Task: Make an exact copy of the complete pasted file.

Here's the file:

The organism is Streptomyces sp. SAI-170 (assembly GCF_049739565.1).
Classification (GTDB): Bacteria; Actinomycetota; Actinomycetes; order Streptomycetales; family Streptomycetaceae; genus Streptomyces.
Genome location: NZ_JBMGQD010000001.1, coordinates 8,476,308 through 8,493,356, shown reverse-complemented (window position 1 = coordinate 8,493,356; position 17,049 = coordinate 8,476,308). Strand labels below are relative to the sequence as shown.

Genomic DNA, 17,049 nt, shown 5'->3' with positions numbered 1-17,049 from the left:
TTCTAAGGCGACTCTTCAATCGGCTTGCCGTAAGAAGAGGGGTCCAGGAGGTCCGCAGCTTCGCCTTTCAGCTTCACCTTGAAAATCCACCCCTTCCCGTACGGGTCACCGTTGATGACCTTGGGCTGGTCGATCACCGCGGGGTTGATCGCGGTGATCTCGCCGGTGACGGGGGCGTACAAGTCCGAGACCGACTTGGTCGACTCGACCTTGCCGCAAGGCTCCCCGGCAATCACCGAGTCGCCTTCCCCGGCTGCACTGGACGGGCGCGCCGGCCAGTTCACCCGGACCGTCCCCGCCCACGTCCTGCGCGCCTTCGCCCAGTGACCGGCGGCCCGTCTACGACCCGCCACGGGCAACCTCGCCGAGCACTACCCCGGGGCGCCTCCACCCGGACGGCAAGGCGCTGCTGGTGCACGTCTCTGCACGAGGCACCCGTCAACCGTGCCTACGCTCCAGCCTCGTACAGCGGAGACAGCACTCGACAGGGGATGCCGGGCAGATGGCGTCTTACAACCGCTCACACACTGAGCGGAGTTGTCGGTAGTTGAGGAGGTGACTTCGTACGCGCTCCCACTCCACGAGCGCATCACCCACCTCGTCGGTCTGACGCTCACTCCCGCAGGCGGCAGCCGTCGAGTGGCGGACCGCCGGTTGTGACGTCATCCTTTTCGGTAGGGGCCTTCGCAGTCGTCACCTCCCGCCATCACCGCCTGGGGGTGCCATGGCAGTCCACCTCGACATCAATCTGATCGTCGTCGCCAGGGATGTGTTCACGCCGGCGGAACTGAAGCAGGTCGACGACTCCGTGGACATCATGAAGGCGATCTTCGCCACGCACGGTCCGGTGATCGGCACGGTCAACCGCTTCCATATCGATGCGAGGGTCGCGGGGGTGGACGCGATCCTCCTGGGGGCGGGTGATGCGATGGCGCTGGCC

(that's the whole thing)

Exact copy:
The organism is Streptomyces sp. SAI-170 (assembly GCF_049739565.1).
Classification (GTDB): Bacteria; Actinomycetota; Actinomycetes; order Streptomycetales; family Streptomycetaceae; genus Streptomyces.
Genome location: NZ_JBMGQD010000001.1, coordinates 8,476,308 through 8,493,356, shown reverse-complemented (window position 1 = coordinate 8,493,356; position 17,049 = coordinate 8,476,308). Strand labels below are relative to the sequence as shown.

Genomic DNA, 17,049 nt, shown 5'->3' with positions numbered 1-17,049 from the left:
TTCTAAGGCGACTCTTCAATCGGCTTGCCGTAAGAAGAGGGGTCCAGGAGGTCCGCAGCTTCGCCTTTCAGCTTCACCTTGAAAATCCACCCCTTCCCGTACGGGTCACCGTTGATGACCTTGGGCTGGTCGATCACCGCGGGGTTGATCGCGGTGATCTCGCCGGTGACGGGGGCGTACAAGTCCGAGACCGACTTGGTCGACTCGACCTTGCCGCAAGGCTCCCCGGCAATCACCGAGTCGCCTTCCCCGGCTGCACTGGACGGGCGCGCCGGCCAGTTCACCCGGACCGTCCCCGCCCACGTCCTGCGCGCCTTCGCCCAGTGACCGGCGGCCCGTCTACGACCCGCCACGGGCAACCTCGCCGAGCACTACCCCGGGGCGCCTCCACCCGGACGGCAAGGCGCTGCTGGTGCACGTCTCTGCACGAGGCACCCGTCAACCGTGCCTACGCTCCAGCCTCGTACAGCGGAGACAGCACTCGACAGGGGATGCCGGGCAGATGGCGTCTTACAACCGCTCACACACTGAGCGGAGTTGTCGGTAGTTGAGGAGGTGACTTCGTACGCGCTCCCACTCCACGAGCGCATCACCCACCTCGTCGGTCTGACGCTCACTCCCGCAGGCGGCAGCCGTCGAGTGGCGGACCGCCGGTTGTGACGTCATCCTTTTCGGTAGGGGCCTTCGCAGTCGTCACCTCCCGCCATCACCGCCTGGGGGTGCCATGGCAGTCCACCTCGACATCAATCTGATCGTCGTCGCCAGGGATGTGTTCACGCCGGCGGAACTGAAGCAGGTCGACGACTCCGTGGACATCATGAAGGCGATCTTCGCCACGCACGGTCCGGTGATCGGCACGGTCAACCGCTTCCATATCGATGCGAGGGTCGCGGGGGTGGACGCGATCCTCCTGGGGGCGGGTGATGCGATGGCGCTGGCC